No rush — he’s still only 22.  However, I hope the team gives Blackburn a chance to make the team out of Spring Training next year.

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NL Is Still the Fastball League

September 19, 2015

Some years ago, I read or heard that National League pitchers threw more fast balls than American League pitchers.  I believed it at the time, but today I wondered if it was still true.

In 2015, at least, it is.  With the season almost over, of the eight teams that have thrown fastballs 60 or more percent of the time, the Orioles are the only Junior Circuit team, while of the 13 teams to have thrown less than 57% fastballs, only three are in the Senior Circuit.

This helps to explain why some players have a big jump (or slump) in performance when they switch leagues, including perhaps Yoenis Cespedes.  Fastball hitters (and pitchers) should do better in the NL, while hitters who are particularly good at hitting off-speed stuff, hanging or otherwise, should do better in the AL.  Since Cespedes is such an especially toolsy player, I would expect him to be a fastball hitter.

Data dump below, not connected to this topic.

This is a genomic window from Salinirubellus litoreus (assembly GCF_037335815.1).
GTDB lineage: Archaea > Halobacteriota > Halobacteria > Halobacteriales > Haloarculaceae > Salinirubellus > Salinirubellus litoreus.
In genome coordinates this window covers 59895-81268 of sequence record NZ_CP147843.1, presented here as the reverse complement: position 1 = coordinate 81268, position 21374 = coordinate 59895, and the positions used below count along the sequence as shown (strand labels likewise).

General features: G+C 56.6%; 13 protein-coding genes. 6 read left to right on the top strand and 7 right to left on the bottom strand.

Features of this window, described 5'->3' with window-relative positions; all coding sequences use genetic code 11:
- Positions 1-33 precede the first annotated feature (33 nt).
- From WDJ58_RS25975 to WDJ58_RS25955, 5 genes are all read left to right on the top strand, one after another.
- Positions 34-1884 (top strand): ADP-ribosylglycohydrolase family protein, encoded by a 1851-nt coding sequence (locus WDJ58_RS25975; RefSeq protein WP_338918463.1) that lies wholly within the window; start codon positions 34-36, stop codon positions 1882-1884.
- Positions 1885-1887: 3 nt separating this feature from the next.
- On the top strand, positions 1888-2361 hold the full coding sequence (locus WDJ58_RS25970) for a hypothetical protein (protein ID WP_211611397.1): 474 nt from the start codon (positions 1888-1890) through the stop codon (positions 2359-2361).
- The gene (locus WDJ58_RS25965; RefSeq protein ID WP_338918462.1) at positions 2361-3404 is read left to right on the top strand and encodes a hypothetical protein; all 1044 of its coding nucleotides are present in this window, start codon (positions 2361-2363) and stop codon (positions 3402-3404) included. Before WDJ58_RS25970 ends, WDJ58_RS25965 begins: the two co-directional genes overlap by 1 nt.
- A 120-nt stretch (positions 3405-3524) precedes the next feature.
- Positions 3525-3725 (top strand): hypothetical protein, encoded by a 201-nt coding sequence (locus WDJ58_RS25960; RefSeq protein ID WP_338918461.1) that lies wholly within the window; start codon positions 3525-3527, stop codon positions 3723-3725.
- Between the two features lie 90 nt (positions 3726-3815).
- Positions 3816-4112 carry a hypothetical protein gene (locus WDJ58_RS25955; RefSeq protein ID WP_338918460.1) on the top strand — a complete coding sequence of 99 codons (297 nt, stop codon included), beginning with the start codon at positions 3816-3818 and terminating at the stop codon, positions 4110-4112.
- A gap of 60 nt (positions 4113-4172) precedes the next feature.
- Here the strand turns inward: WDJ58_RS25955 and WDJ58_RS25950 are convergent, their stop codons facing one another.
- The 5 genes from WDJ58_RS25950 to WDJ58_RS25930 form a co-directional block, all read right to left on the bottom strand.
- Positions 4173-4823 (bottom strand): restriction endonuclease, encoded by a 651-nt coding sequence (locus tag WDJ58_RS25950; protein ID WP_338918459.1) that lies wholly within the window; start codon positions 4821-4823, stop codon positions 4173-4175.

Team Chemistry

September 16, 2015

Before the San Francisco Giants started winning World Series rings in 2010, I was long suspicious of the importance of team chemistry.  My feeling was that performance by the players on the field had more to do with winning than how well the players got along together in the locker room.  Players didn’t have to be friends, so long as they weren’t actively at each other’s throats — in other words, team chemistry is mainly an issue when it was so bad that it interfered with the players’ ability to perform on the field.

The success of the 2010 through 2014 Giants has me re-thinking my position on this issue.  The organization and the Giants players very clearly believe that chemistry is important to their recent success.  In fact, on paper the 2010-2014 Giants don’t look any better than the 1997-2004 Giants.  The recent Giants had more pitching, but the Barry Bonds/Jeff Kent Giants had more hitting.